If you stop by the office, you might see a new face behind the desk! We are pleased to introduce Ms. Natalie Sytsma (soon to be Mrs. Mouw) as our new administrative assistant and art teacher. Ms. Sytsma graduated from Calvin University with a B.A. in classical studies and literature. Having been raised in a classical school, she knows the fruit of classical education firsthand and is eager to join the Trinitas community both in the classroom and the office. For the past year and a half, Ms. Sytsma has taught Latin to K–8th graders. She is also a self-employed artist and proficient in drawing, painting, and calligraphy and has been able to share her experience with students teaching in various art camps. Her professional experience includes working at Calvin University’s Center Art Gallery (architectural research and gallery exhibitions) and administrative assistant roles at both Calvin and in a church office.
Please remember that the office is open Monday through Thursday, from 8:00 a.m. to noon. If you plan to stop by school this summer, we recommend you call first as staff may be unavailable or away from their desks during office hours.
Keep an eye on your mailbox as report cards and certificates should be arriving the week of June 26.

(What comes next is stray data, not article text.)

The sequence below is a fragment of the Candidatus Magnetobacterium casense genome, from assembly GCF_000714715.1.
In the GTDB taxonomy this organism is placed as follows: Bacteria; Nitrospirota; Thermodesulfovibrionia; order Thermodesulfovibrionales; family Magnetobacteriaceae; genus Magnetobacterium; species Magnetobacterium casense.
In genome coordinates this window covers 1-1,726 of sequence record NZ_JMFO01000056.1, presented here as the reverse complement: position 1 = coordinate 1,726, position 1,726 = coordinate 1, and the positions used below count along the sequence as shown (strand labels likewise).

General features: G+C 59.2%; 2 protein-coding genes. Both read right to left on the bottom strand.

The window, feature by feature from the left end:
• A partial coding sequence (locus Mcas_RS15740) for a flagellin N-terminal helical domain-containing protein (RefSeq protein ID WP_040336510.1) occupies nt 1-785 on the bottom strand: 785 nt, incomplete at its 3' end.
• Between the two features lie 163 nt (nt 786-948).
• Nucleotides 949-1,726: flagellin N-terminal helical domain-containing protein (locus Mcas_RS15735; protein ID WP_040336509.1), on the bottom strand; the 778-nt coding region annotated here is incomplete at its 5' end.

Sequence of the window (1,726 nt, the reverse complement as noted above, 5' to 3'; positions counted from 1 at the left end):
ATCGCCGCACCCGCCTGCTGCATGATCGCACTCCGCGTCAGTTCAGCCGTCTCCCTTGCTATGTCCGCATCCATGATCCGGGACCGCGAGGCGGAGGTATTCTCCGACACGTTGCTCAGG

Our Virtue of the Quarter is Humility. “Goldilocks and the Three Bears” may not be the first story that comes to mind for instruction in this virtue, but had the tale of the burglarous little girl been available to Aristotle, he might have chosen it to illustrate a fundamental observation about all virtues. According to this ancient Greek philosopher, virtue is a mean between two extremes. In Goldilocks’ vocabulary, “A virtue is something not too much and not too little, it’s just right.” Courage, for example, is the mean between the extreme of cowardice on the one hand and rashness on the other. Neither Goldilocks nor Aristotle had much to say about humility specifically, but we can use the idea of getting things just right or finding the mean between extremes as a fruitful way to explore this virtue.
So, what are the two extremes, the vices, on either side of the virtue of humility? The more obvious vice is pride. Simply put, pride is thinking too much of oneself, of one’s abilities or importance or worth, especially in comparison to others. Pride can be a private sentiment, but it also often seeks to draw the attention of others. The proud “are like the fly on the chariot wheel, crying, ‘See how fast I make it go!’”1 The other extreme is a less obvious vice because it is sometimes mistaken for the virtue of humility and it goes by a less familiar name: pusillanimity. Pusillanimity is thinking too little of oneself; it is a “smallness of soul,” a smallness “that shrinks from noble or arduous tasks.”2